The television airwaves are filled with issues and multiple messages everyday because television represents a great opportunity to reach a broader audience in a short amount of time. So-called “talking heads” dominate national cable news shows as they weigh in on a range of national and international issues. Local television markets and local cable access news are also tapping into their own communities to get a more localized take on the day’s hot topics. Among the national, state and local television program producers, there is a constant demand for fresh perspectives and more guests as new issues emerge. As an in-studio television guest, you can be uniquely positioned to provide a new perspective or angle based on your views and personal experience.
You may be surprised by how receptive a news outlet is to listening to your perspective. For example, one of the defining issues for Americans ages 18-29 is youth unemployment and the everyday impacts the poor economy and lack of jobs are having on people. Telling your personal story of how the economy is impacting you is a way to make the news relevant and personal to the audience. We can provide the toolkit to assist with your on camera presentation so that you will be called on as a spokesperson to address the subject matter at hand.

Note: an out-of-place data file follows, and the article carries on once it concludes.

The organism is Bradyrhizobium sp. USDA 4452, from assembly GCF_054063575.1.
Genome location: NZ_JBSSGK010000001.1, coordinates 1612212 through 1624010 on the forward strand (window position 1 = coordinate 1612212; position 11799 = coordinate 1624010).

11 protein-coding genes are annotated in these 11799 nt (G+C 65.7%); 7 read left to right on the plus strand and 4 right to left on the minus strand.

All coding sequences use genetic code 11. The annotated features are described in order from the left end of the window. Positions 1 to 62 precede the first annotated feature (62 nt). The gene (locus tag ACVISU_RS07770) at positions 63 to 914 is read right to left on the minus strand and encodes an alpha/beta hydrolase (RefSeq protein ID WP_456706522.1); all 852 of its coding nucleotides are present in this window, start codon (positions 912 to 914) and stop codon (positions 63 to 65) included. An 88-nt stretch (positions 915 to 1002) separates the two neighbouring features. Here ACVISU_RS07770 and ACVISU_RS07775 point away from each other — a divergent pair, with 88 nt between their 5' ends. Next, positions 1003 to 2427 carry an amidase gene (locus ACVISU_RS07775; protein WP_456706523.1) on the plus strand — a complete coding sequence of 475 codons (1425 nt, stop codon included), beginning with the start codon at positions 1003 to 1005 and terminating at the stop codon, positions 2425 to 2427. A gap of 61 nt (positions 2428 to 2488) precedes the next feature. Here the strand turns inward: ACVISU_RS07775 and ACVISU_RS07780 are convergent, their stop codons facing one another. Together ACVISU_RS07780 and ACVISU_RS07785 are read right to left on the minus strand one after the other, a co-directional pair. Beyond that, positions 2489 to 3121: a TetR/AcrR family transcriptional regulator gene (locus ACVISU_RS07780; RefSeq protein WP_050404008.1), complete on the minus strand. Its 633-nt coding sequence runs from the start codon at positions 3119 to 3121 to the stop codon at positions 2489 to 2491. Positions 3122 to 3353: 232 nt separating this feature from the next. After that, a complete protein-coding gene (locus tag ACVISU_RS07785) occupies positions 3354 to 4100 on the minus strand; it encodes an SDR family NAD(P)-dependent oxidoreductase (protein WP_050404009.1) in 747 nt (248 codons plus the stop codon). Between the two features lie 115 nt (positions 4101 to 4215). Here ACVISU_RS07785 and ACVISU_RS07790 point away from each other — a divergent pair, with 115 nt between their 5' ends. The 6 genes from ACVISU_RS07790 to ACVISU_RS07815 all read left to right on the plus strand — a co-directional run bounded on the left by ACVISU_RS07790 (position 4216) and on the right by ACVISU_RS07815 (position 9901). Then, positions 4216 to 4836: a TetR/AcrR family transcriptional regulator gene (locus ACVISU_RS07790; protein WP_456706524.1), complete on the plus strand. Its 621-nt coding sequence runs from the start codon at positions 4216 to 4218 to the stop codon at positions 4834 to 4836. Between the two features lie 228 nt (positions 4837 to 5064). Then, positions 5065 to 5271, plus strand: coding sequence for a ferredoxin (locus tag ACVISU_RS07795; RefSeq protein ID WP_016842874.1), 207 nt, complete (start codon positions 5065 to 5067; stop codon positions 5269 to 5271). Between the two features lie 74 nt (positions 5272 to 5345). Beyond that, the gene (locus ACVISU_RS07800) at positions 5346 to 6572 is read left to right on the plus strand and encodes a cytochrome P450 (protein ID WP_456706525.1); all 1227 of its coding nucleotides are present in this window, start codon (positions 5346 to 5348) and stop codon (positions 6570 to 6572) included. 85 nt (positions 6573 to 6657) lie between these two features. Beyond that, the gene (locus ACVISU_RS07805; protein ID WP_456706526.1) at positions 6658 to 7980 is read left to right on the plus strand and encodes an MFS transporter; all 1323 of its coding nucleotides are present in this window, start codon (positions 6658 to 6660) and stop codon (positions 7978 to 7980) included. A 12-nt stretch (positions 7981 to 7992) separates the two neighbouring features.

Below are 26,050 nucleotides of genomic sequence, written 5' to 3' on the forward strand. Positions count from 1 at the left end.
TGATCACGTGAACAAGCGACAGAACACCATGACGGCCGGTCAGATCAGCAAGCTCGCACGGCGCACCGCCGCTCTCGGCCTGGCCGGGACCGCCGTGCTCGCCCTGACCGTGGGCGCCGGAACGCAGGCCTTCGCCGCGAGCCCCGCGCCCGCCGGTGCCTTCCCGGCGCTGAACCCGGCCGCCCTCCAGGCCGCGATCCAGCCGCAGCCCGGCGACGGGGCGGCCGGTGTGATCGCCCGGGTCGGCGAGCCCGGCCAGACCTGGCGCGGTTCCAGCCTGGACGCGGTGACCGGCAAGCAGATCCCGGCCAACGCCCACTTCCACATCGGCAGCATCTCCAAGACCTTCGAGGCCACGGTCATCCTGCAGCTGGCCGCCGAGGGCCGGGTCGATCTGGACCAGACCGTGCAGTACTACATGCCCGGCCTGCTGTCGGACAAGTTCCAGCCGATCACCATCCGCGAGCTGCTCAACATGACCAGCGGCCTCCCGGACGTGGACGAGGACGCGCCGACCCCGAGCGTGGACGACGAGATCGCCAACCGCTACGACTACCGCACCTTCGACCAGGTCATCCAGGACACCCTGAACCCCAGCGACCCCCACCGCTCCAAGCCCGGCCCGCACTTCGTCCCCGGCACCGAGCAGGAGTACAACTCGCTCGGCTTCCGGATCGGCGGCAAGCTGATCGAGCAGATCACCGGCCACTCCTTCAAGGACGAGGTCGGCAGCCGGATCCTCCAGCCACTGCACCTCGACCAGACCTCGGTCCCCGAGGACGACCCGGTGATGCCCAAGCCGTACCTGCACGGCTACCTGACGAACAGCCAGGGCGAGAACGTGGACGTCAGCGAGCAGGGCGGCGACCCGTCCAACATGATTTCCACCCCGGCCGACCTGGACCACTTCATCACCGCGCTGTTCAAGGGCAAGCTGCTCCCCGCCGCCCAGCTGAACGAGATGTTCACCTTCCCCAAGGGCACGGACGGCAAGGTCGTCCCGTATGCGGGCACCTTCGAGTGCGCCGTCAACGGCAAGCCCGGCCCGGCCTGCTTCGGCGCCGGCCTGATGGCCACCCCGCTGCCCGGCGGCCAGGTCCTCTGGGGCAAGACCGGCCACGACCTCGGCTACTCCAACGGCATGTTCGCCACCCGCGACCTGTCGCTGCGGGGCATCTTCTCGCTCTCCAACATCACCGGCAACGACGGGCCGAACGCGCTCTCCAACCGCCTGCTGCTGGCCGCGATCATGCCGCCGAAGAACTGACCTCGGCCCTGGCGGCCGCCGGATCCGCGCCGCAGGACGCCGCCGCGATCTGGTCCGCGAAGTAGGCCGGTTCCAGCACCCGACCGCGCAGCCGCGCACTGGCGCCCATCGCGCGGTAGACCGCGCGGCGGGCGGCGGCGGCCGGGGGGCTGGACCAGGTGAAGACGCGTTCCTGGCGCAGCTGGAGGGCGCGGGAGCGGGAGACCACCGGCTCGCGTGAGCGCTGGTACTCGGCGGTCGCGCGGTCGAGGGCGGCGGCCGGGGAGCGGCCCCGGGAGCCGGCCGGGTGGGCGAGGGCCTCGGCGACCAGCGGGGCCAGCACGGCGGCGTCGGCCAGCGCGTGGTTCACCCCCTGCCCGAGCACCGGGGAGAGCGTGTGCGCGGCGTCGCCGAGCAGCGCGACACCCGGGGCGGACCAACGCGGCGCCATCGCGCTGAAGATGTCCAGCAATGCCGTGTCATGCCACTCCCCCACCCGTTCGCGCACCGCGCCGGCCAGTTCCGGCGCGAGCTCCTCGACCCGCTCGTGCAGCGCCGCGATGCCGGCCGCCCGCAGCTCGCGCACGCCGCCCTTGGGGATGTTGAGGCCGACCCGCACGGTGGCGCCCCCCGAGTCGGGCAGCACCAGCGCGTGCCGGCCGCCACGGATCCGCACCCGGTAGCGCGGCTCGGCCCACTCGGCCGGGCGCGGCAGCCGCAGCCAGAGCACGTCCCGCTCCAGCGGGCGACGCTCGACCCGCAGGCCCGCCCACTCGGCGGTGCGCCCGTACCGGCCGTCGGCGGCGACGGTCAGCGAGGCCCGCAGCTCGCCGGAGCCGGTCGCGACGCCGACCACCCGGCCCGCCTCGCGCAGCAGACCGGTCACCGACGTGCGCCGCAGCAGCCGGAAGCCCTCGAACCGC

1. Familiarize yourself with the target market.
Whether it is a local television station, satellite center, or national cable television studio, it is imperative to know the show, the host, the audience, and the substance in the segment you want to target. If you know a host has a half hour show with a segment on education and you have an idea for a story on education reform, you want to target that show and that segment. Find out who the producer is and pitch yourself and ideas to that producer. Check the show’s website or call the show to talk to the producer or talent booker.
2. Be an expert.
A producer or talent booker needs to know what makes the topic unique to their audience and why you are positioned to speak on that issue. Knowing the importance of what you have to offer puts you at an automatic advantage to sell your idea. Be prepared to have a small biography of yourself and clips of previous interviews or articles you’ve contributed to. Practice your pitch. Speak with authority and ease about the topic and correlate the relevance to the show.
3. Pitch to the right person.